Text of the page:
Kasungu goes trachoma-free

The Queen Elizabeth Diamond Jubilee Trust

Her Royal Highness The Countess of Wessex observes uses of ‘tippy taps’. Photo by Aurelie Marrier d'Unienville

Today, on World Water Day, our focus is on how facial cleanliness and environmental improvements are helping to combat the risks of transmission and infection of trachoma. 

Trachoma is the world’s leading infectious cause of blindness. It is triggered by a bacterium called Chlamydia Trachomatis which is spread through contact with eye discharge from an infected person – via hands, towels, sheets and, in some cases, eye-seeking flies. It is most commonly found in poor, rural communities where there is little sanitation and limited access to water for personal hygiene.
 
In 2014, 8.2 million people in Malawi were living in trachoma endemic areas and were at risk of getting the disease. Last week, The Queen Elizabeth Diamond Jubilee Trust’s Vice-Patron, Her Royal Highness The Countess of Wessex, visited Malawi to discover the progress being made by our Trachoma Initiative, which is working to eliminate this ancient, painful and infectious disease once and for all. 
The Trust’s Trachoma Initiative is implementing the World Health Organisation-endorsed SAFE strategy to eliminate the disease in 11 countries across three regions in the Commonwealth. In Malawi, we are doing this in collaboration with the Malawian Ministry of Health and with the support of our partners from the International Coalition for Trachoma Control. 
 
The SAFE strategy stands for: 
  • Surgery – to correct the position of in-turned eyelashes to prevent scarring of the eye
  • Antibiotics –  carefully distributed to treat infection 
  • Facial cleanliness – promotion to reduce reinfection and to prevent transmission from person to person
  • Environmental improvements – to increase access to safe water sources and sanitation   
Promoting access to clean water for face washing and personal hygiene, along with ensuring communities have access to proper sanitation for the disposal of human waste (which reduces the fly population) are vital if we are to win our fight against trachoma.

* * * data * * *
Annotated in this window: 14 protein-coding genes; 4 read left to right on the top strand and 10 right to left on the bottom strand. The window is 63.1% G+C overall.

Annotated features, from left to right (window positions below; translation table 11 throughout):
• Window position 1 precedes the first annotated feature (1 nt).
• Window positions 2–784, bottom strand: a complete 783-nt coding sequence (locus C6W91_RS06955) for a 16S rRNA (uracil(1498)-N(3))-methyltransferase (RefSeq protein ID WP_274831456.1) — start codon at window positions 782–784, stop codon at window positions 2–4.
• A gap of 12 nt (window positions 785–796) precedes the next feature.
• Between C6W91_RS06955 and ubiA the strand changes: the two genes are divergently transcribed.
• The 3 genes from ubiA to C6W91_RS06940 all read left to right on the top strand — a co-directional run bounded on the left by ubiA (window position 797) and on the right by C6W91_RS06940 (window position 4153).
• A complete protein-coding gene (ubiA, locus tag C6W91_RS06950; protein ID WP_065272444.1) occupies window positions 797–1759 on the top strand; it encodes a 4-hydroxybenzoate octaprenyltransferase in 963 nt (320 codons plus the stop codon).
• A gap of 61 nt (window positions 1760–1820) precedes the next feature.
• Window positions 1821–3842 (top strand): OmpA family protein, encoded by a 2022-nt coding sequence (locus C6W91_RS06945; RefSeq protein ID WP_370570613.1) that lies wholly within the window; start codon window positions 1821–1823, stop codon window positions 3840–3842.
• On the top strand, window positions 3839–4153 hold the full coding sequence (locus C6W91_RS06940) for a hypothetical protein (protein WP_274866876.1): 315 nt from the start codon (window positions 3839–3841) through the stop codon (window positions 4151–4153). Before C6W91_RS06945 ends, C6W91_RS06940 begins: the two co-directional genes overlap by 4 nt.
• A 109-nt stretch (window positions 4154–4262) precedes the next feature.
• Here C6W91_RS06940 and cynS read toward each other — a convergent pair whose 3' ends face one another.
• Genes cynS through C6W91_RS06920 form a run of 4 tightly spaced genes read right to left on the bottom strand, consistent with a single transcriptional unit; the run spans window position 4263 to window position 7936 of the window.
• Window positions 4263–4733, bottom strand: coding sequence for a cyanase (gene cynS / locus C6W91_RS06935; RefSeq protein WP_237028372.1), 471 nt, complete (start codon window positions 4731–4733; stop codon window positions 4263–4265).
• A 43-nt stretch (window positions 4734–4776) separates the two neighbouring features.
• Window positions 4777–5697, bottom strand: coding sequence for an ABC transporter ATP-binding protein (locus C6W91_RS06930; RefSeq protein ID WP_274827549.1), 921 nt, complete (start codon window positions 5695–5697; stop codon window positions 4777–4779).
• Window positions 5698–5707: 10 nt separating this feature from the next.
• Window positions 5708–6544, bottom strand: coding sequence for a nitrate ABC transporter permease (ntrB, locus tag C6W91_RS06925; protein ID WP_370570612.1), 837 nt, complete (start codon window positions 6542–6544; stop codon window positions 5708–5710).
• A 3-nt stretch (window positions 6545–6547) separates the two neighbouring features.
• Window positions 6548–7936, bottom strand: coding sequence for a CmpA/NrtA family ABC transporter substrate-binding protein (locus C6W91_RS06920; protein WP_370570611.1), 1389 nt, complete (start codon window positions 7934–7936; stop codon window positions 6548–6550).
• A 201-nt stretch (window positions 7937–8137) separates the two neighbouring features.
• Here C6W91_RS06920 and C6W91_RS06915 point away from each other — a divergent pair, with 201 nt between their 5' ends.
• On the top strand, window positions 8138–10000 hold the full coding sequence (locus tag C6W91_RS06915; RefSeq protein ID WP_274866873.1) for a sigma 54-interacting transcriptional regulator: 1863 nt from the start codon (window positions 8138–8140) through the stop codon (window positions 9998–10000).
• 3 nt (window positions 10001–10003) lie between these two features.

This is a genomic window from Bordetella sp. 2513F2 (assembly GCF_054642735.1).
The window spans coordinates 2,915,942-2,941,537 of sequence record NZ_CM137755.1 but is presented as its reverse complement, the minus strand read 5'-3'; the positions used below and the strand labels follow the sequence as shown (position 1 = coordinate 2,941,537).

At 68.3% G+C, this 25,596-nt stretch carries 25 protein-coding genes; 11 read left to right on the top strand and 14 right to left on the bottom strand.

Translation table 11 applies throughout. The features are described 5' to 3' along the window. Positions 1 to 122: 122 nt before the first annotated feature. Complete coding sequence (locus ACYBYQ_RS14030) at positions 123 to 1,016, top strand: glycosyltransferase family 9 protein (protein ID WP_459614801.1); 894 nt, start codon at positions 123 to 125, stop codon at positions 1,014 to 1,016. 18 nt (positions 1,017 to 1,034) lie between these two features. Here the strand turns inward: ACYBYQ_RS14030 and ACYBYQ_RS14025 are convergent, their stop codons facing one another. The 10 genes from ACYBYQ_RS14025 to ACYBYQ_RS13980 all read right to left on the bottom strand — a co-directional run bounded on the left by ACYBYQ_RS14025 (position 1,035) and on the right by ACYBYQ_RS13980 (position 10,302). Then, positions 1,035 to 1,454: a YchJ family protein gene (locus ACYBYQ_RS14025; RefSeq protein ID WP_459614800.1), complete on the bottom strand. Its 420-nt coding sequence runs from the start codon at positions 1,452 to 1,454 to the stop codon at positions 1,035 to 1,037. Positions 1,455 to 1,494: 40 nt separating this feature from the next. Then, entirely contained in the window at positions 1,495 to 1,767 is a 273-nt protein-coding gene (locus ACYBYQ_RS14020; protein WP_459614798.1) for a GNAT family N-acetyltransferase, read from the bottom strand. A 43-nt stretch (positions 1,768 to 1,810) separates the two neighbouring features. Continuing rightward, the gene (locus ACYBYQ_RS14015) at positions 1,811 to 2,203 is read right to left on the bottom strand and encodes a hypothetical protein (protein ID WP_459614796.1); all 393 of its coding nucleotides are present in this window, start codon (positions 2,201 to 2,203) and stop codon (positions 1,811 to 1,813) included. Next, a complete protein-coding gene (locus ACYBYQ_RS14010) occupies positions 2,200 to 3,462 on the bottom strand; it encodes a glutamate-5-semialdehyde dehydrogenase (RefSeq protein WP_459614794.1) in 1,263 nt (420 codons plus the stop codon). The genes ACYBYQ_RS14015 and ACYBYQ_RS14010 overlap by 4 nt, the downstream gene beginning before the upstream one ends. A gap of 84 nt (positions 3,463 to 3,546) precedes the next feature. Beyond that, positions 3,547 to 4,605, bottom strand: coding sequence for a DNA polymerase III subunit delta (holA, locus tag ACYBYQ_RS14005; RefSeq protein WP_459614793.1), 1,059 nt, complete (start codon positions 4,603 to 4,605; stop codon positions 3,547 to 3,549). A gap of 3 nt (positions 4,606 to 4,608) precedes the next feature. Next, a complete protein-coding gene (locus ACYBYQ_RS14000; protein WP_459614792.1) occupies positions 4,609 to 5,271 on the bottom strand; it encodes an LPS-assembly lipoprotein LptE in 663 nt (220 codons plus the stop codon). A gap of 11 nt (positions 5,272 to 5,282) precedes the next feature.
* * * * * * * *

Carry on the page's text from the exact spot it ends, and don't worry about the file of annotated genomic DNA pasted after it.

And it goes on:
The Countess of Wessex saw first-hand what the communities in the Kasangu district of Malawi were doing to tackle trachoma through these ‘F’ and ‘E’ interventions. She visited a recently built latrine in the community that is helping to avoid the spread of flies and infection.  She also saw how children of Chisuwe Primary School were making use of ‘tippy taps’, home-made, pedal-operated devices that allow users to wash their hands and faces with a small amount of water – just 40 millilitres – in areas where there is often no clean supply of running water.
 
These interventions are going a long way towards helping eliminate this neglected tropical disease. Two years ago, Kasungu was a trachoma endemic area. Thanks to the incredible efforts of our partners to implement SAFE, today it is trachoma free. 
 
By giving responsibility to the children like those in the Kasungu district of Malawi to help raise awareness about the importance of access to clean water for face washing and personal hygiene, we are ensuring that our goal to eliminate trachoma can not only be achieved but will remain in safe hands for generations to come.     
 
Photo by Aurelie Marrier d’Unienville

We have more posts to mark World Water Day!